|Home » Industry Watch
Translated from the Expressen editorial.
How soft meated can the Swedish state be in the face of foreign pressure? Last winter Syria and Egypt pressured Sweden to not publish Mohammed cartoons and the Swedish foreign department closed down a site with the cartoons. Now it's pressure from the US to stop file sharing which immediately gets the department of justice to scramble and close down The Pirate Bay. And even take DNA samples of the suspects!
But Sweden doesn't only have troubles with its boot licking politics but also with the law now used to get at these younger people downloading the entertainment industry's products for free. Attorney general Thomas Bodström has tried to spin the law as a way to get at organised crime and 'individuals who make millions from crime'. But the law has in reality made an entire generation criminals and it is a parody in its naked subservience to the interests of the big multinationals.
It's possible that our dedicated attorney general never played pop music on cassette tapes when he was younger, but if he had done so he'd more easily see what file sharing is. And then he would more easily see the conflict of interest because he would then know that the same music industry that today is screaming about file sharing of course tried to stop teenagers in the 1970s from taping radio broadcasts. 'Home taping is killing music' is what they said back then, and today they warn about poor musicians who can't make ends meet.
But it's just as wrong now as it was then. Cassette tapes did not kill the music and above all they did not kill the music industry. The new technology meant even more people listened to music, made it easier to borrow music from friends, made it possible to put together and take apart songs and create something new called hiphop and which today generates billions to the perennially nervous music capitalists.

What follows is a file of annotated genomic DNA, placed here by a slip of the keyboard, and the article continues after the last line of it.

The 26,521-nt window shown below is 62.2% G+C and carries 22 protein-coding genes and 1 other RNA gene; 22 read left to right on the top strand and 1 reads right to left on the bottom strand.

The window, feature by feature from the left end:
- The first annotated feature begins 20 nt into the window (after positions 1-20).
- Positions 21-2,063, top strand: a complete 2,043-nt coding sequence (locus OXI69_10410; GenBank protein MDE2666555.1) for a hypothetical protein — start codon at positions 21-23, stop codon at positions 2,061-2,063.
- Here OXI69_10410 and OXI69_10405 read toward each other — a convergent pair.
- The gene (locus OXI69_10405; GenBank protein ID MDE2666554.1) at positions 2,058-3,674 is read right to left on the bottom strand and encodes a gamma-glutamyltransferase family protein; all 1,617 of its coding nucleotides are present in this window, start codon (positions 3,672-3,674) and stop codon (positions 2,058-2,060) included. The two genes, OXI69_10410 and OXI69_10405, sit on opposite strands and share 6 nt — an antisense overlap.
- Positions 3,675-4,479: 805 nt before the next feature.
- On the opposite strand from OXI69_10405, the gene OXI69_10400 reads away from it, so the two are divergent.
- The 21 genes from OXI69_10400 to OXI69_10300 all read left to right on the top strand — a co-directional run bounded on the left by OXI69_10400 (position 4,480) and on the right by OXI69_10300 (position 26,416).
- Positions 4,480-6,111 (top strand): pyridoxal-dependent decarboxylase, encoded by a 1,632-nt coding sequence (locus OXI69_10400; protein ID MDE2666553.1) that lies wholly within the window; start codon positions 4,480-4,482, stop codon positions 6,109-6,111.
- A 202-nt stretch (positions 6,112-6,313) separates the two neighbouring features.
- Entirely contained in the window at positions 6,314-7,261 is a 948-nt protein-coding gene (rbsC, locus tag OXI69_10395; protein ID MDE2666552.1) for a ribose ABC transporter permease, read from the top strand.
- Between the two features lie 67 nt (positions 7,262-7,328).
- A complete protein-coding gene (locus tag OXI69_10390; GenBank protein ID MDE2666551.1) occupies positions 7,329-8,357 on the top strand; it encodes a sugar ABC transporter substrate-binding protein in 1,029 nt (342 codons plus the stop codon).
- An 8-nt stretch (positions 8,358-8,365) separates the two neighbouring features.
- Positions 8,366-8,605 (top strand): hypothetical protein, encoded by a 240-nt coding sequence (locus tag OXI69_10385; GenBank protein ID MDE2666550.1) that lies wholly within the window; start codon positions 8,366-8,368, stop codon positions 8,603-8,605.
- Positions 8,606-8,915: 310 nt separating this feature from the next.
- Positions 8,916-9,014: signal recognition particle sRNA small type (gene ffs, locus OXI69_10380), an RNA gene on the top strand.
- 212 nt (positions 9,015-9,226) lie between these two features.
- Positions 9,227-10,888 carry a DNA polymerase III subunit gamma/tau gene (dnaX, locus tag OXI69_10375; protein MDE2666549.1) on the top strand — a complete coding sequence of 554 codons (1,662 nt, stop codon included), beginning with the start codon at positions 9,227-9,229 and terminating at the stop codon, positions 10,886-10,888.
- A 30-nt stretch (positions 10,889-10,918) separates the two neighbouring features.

File sharing of music, movies, and video games has been going on a few years. It's possible with the new technology. People do it and will continue to do it. And there is no evidence the entertainment industry has lost because of this. People buy CDs and video games in the shops even though they could download them. And people still go to the movies even though they could download them.
The 'for free' culture of the Internet, above all the world of music, is not a threat but an opportunity to spread ideas. Small Swedish groups can reach people in the US without the intervention of the record companies and Japanese indy movie makers can get fans in Lappland.
The possibilities for business in this environment are enormous, but they're not the same as before. That's the way it is for many industries. For example, you have to buy the hard copy of this newspaper in shop but you can read the same articles on the web and spread them to anyone you want. The technological developments have made the news business stronger and with more readers than ever. Thank goodness our attorney general is not threatening our readers with prison.